DLF WG on Labor in Digital Libraries, Archives and Museums: Valuing Labor Subgroup
Meeting minutes: September 6, 2019
Tech Workers Coalition
Facilitator: Jess Farrell
Note-taker: Amy Wickner
Collective Responsibility white paper (draft): quick overview of what it is and what it tells us
- IMLS grant to bring people together to talk about precarity in libraries, archives & museums
- In the white paper: how the forum was brought together, findings, plans to put together guidelines for granting agencies
Context: a lot of library work is on soft money → problems when a lot of your workforce is precarious
- What can granting agencies which are filling in gaps in our labor market do to actively make the situation a little better for ppl in those positions?
- Guidelines for institutions seeking money from those institutions
- What does the report have to say about digital work?
- One example is fetishization / pairing of youth & technology, manifested as considering tech positions to be entry-level, lower compensation but high expectations of technical skill
- See also: complicated digital library work as just one aspect of someone’s job
- Forum structure, what it was like to have funders & managers as part of the conversation?
- Productive uses for conflict e.g. topics that aren’t CoC violation but might make people uncomfortable - how to use those to move the conversation forward?
Discussion questions for the guest
Who is the TWC? Where are you? How did you form?
- Desire to see the sector we’re in vastly more democratically organized & responsive to workers
- Central challenges: raising consciousness, expanding who is a tech worker (including workers downstream in tech companies), who can we be in solidarity with?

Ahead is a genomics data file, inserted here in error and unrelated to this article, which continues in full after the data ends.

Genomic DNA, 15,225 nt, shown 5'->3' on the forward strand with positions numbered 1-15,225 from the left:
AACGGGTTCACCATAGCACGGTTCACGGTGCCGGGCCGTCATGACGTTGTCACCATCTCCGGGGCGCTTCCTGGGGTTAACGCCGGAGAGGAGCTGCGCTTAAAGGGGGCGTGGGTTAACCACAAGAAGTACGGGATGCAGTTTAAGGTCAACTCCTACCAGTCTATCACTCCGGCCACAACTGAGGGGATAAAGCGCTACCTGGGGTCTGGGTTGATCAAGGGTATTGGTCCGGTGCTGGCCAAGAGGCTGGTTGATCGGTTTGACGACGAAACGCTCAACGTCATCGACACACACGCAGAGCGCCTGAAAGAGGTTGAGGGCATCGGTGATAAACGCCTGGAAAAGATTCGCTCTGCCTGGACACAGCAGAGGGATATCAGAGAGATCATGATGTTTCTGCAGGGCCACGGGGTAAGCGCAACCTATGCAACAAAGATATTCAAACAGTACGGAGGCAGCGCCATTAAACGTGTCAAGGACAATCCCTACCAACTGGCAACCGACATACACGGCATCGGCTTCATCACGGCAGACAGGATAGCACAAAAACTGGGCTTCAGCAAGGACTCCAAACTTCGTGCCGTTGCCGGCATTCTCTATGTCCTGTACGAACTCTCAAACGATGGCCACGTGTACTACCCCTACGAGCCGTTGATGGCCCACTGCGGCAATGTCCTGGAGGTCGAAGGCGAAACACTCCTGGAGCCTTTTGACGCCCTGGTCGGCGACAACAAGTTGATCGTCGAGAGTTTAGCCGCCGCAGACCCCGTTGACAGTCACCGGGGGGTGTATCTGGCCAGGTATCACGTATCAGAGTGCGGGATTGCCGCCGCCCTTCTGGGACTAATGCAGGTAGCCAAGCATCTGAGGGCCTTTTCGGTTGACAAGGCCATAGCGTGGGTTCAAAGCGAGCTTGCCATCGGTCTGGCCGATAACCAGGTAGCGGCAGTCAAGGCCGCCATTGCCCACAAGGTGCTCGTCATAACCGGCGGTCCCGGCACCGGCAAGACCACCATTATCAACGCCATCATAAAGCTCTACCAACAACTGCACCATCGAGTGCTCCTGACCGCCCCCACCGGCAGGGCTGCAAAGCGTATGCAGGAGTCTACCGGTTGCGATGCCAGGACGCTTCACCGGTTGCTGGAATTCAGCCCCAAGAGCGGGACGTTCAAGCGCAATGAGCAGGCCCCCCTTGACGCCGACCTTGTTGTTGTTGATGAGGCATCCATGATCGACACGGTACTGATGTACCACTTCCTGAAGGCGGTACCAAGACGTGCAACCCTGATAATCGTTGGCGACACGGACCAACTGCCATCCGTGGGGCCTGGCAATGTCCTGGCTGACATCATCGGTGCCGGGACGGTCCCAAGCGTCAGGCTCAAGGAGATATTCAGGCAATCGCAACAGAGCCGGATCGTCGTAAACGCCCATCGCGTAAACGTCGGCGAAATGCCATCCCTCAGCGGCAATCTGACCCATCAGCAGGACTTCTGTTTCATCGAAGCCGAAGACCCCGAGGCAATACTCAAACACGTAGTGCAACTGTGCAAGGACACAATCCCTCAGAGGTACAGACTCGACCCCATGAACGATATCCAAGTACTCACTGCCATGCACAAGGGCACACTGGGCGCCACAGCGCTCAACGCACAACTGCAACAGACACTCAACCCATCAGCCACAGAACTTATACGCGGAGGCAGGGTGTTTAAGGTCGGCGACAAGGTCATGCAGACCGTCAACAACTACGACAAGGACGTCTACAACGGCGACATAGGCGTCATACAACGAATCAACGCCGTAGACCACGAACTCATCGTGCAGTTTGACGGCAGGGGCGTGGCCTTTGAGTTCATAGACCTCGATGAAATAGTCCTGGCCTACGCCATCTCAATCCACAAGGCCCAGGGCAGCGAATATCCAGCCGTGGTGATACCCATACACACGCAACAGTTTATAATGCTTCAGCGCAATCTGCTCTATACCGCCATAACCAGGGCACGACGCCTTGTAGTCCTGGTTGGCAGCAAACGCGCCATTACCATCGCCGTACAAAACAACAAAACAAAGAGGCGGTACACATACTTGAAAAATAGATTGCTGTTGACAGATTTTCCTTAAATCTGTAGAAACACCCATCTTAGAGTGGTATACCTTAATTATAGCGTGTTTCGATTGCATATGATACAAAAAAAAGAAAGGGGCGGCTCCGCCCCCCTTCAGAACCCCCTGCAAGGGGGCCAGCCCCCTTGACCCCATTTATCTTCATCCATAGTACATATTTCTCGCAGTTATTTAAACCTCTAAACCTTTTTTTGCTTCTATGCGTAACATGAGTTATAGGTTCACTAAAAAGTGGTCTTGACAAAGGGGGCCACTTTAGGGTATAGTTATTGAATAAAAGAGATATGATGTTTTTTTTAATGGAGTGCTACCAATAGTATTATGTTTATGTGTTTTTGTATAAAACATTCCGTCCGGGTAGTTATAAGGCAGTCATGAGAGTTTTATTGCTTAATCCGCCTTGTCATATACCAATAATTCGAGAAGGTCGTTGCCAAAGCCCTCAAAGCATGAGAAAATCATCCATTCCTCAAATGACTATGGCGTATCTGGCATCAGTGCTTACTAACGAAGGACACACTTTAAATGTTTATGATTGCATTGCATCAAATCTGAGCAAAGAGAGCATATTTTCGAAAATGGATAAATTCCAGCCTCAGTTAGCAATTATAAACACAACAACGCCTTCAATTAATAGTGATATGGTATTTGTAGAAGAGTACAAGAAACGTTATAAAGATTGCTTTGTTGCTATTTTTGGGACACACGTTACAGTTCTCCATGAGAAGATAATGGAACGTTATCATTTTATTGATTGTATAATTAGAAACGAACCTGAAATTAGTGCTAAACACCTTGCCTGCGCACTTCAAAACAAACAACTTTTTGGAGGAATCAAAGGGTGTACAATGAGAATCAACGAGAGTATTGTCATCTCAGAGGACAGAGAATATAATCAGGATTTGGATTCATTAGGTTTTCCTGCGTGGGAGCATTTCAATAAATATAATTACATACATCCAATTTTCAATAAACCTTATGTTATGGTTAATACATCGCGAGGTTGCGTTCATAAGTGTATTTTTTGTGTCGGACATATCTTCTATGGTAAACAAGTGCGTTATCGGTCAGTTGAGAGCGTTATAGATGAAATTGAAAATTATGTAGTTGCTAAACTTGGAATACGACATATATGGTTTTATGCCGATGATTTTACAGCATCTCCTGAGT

- How the org is run: decentralized, started ~4y ago in Bay Area, larger chapters are on West Coast (?), democratically run, communicate over Slack, anyone can start projects
- Boston: learning clubs around different issues e.g. tech ethics, #metoo + worker power, 996 movement, Google walkouts, digital media organizing; working groups around different topics
- Tech sector notoriously difficult to organize
What has the TWC won or supported through collective action?
- See ourselves less as direct organizers and more as creating a space for learning & solidarity
- Wayfair walkout
- Boston furniture company with purely online presence
- A few employees uncovered that Wayfair was selling furniture to a contractor for camps on the border
- A few 100 workers walked out, support from the community
- Part of longer-term organizing at the company
- Helpful thing they did: Allied with existing internal affinity groups e.g. LGBTQ & other identity groups already organized within the company
- People organizing committees within their companies e.g. getting conversation started about unionizing
- Seattle chapter: organizer training adapted from IWW, 16-hr → 1-day
- Boston chapter also working on organizer training
What are your reactions to the Collective Responsibility draft report?
What similarities and differences do you see between the labor situations that TWC members and DLF Labor members face?
- A lot of us aren’t unionized although AFL-CIO considers librarians one of the highest-unionized groups of professionals 30-something%